IE 11 is not supported. For an optimal experience visit our site on another browser.

In the know: Women in the news 8/5-8/9

Know Your Value’s weekly roundup of women in the news.
Valentina Sampaio, Margaret Cho, and Danielle Brooks.
Valentina Sampaio, Margaret Cho, and Danielle Brooks.AFP - Getty Images, AP

Medicine ignored women's health for years. That's finally changing.

Throughout history, women’s medical issues have been systematically ignored, diminished and understudied. Just 30 years ago, women weren’t even allowed to participate in medical testing. However, scientists are discovering that common issues like Alzheimer's, schizophrenia and heart failure manifest quite differently in women, therefore pushing doctors into taking women-specific issues more seriously than ever.

Pushed by consumers, some sponsors join soccer’s fight over equal pay

As the U.S. women’s soccer team enters mediation against U.S. Soccer for equal pay with the men’s team, sponsors are stepping up to defend the World Cup champions. Nike created an ad supporting the women’s team (a controversial move considering Nike is facing a few gender discrimination lawsuits, too). Visa will be giving more than half of its sponsorship money to women’s soccer. Secret deodorant, another sponsor, released an ad saying it was donating $529,000 to the women players.

Victoria's secret casts its first transgender model

Victoria’s Secret has cast its first transgender model, 22-year-old Valentina Sampaio from Brazil. She was hired to work with the brand’s athletic line, VS Pink. Many believe the casting is long overdue. The lingerie brand was lambasted last year for being out of touch when their chief marketing officer Ed Razek said Victoria’s Secret had no interest in casting trans or plus-sized models. After the fallout, Razek retired, and the CEO. resigned.

Inside Earios, the first all-female podcast network

Fed up with pitching their podcast idea to all-male media groups, comedians Amanda Lund and Maria Blasucci launched their own, along with producer Priyanka Mattoo. Earios is an podcast network where everyone is female, from the hosts to the editors to the ad sales team. Margaret Cho and singer Feist are hosting podcasts on Earios, which is now home to 12 shows. Other topics on Earios include beauty for women of color, the underbelly of social media and motherhood.

Why women are less prepared for retirement than men

According to a recent study by Nationwide Advisory Solutions, only six out of 10 women — as opposed to three out of four men — have a retirement plan. In addition, women outlive men, they are paid less and their health care bills are higher, according to the study. They also tend to spend time out of the job market in order to care for their children. As a result, financial advisors are telling women to negotiate for higher pay rates and to invest in their retirement income as soon as possible.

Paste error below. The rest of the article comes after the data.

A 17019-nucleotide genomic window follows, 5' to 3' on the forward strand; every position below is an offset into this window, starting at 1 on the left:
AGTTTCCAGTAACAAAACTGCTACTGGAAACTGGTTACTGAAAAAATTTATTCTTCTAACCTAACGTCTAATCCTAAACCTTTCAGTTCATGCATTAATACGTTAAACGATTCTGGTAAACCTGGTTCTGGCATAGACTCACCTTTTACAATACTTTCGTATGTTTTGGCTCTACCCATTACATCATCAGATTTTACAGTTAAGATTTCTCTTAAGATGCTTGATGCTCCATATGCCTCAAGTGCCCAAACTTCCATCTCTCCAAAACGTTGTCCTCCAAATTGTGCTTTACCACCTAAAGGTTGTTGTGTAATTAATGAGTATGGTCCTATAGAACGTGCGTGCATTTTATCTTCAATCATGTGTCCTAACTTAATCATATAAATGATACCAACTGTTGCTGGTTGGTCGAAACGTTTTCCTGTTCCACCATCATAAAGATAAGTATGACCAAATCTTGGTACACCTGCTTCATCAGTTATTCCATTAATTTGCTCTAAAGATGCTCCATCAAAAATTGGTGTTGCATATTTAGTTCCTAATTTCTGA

It's not women's menopausal bodies that need fixing, it's society's attitudes toward them

In light of a new U.K. fertility treatment that could delay menopause for 20 years, Guardian columnist Suzanne Moore argued that women need support first and foremost. While she contended that the treatment could be a boon to women who want to have children later, Moore argued that society’s overall priorities are misguided: “Or we could support women in the workplace, make childcare affordable and involve fathers? How about fixing all this cultural and social stuff, instead of fixing women’s bodies with expensive and invasive operations?”

A new wave of American women tennis players is emerging

A new wave of 20-or-under female tennis players is rising the ranks to defeat their elders. The players to watch include Sofia Kenin, 20, Cori Gauff, 15, and a slate of 17-year-olds including Amanda Anisimova, Whitney Osuigwe, Catherine McNally and Hailey Baptiste. Gauff and Anisimova are considered the standout prodigies to watch, having performed beautifully in Wimbledon and the French Open, respectively.

Orange is the New Black celebrated diverse women. It also exploited their stories.

Throughout its seven-season run, Orange is the New Black told stories of incarcerated women from diverse backgrounds. While the protagonist was white, many main characters throughout the series have been black, Latina or transgender. A critic spoke to Vox about the many times Orange is the New Black stepped out of its lane and exploited real-life tragedies for women of color